Bernhard Buff’s sculptures revolve around the attempt to translate a dynamic gesture into a static object. They focus on the dynamic interplay between individual elements in the object – powerful forces, like gravity, the centrifugal force, or the inertia of mass, which act as agents within a space. Unlike in kinetic art, which incorporates motion in static objects, Bernhard Buff brings movement to a halt.
László Moholy-Nagy and Alfred Keménys wrote in their essay “Dynamic-Constructive System of Forces” (1922/1985) that movement is a metaphor for change and progress, stating: “We must therefore replace the static principle of classical art with the dynamic principle of universal life” as well as the “static material construction (material and form relations)” with the “dynamic construction (vital construction and force relations).”
Almost 100 years later, Bernhard Buff works to lend his sculptures a static appearance to counteract all centrifugal forces in today’s society – material and political. Like kinetic objects, they strive to achieve a balance between movement and stasis and represent both at the same time. Yet, inertia is their ultimate goal. In coming to a standstill, movement becomes the object of abstract comprehension: “When looking at these works, the mind tries to organize the different parts into a logical chain. This seems to lead to an understanding of the system that also makes us curious to find out what happens when the abstract is transferred into a real experience” (Bernhard Buff, 2016).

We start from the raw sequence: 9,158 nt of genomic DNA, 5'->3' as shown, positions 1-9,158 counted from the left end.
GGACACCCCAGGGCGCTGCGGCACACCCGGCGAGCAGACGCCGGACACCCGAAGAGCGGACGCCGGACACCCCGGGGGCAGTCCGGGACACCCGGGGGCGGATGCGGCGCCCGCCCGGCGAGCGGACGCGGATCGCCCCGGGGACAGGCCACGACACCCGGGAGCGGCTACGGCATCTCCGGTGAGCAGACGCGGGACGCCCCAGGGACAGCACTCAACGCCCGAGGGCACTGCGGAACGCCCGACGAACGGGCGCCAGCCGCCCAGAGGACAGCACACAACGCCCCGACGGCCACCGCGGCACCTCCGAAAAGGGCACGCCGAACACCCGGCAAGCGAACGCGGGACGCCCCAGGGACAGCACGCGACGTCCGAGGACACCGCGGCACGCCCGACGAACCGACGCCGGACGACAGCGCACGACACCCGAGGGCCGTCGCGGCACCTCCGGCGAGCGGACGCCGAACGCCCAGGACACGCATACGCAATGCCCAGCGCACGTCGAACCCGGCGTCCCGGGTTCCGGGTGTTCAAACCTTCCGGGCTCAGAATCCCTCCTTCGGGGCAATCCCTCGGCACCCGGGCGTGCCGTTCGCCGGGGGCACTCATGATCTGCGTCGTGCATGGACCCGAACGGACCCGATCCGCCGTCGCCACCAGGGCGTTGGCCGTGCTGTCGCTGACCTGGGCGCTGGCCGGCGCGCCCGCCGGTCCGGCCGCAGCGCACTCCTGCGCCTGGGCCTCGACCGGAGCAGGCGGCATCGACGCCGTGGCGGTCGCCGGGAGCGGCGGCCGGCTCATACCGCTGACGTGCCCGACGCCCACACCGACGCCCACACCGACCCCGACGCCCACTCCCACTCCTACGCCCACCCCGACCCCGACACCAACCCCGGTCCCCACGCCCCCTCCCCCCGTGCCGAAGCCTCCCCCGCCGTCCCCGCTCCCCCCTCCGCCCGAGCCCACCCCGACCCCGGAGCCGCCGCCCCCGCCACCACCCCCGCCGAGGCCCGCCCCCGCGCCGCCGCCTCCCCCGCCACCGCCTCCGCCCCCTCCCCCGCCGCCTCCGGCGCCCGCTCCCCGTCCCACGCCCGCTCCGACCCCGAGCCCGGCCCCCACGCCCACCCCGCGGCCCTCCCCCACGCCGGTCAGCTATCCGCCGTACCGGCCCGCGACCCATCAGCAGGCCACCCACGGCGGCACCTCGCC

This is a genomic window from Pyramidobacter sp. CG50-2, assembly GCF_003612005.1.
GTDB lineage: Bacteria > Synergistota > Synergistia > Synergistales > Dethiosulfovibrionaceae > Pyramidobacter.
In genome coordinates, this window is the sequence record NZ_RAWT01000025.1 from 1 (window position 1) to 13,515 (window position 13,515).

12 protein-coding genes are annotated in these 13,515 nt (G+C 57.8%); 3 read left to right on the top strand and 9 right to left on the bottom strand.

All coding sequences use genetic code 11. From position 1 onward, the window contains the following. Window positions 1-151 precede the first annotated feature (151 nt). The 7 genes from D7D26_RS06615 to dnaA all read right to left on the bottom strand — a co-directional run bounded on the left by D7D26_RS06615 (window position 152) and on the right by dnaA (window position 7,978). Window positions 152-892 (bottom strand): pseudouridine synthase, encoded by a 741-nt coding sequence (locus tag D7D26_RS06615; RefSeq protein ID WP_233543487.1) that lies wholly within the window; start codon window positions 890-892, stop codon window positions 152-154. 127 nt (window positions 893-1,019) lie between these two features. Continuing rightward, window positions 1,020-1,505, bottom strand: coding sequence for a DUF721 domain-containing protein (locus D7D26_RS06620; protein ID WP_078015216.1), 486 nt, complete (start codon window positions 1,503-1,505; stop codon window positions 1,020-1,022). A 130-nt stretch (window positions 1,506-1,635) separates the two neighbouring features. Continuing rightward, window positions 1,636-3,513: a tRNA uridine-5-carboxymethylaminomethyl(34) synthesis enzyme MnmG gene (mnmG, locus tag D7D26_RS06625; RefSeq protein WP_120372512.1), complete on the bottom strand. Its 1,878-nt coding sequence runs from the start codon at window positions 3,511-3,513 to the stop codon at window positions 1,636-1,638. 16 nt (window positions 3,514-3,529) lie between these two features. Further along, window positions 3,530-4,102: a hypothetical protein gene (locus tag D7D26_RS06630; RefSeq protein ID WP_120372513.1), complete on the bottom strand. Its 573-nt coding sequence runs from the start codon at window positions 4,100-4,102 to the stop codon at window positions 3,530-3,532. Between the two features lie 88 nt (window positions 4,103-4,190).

Bernhard Buff was born 1983 in Bonn and lives and works in Vienna. He studied at the Akademie der bildenden Künste (University of Fine Arts) in Vienna with Daniel Richter 2009–2014 and has been Richter’s teaching assistant since 2015. “Disziplinatores” is Buff’s second solo show in Vienna, following his exhibition at Ve.Sch in 2014. He has also participated in many group shows at galleries and alternative art spaces in Berlin, Frankfurt am Main, Aarhus, Prague, and Vienna.
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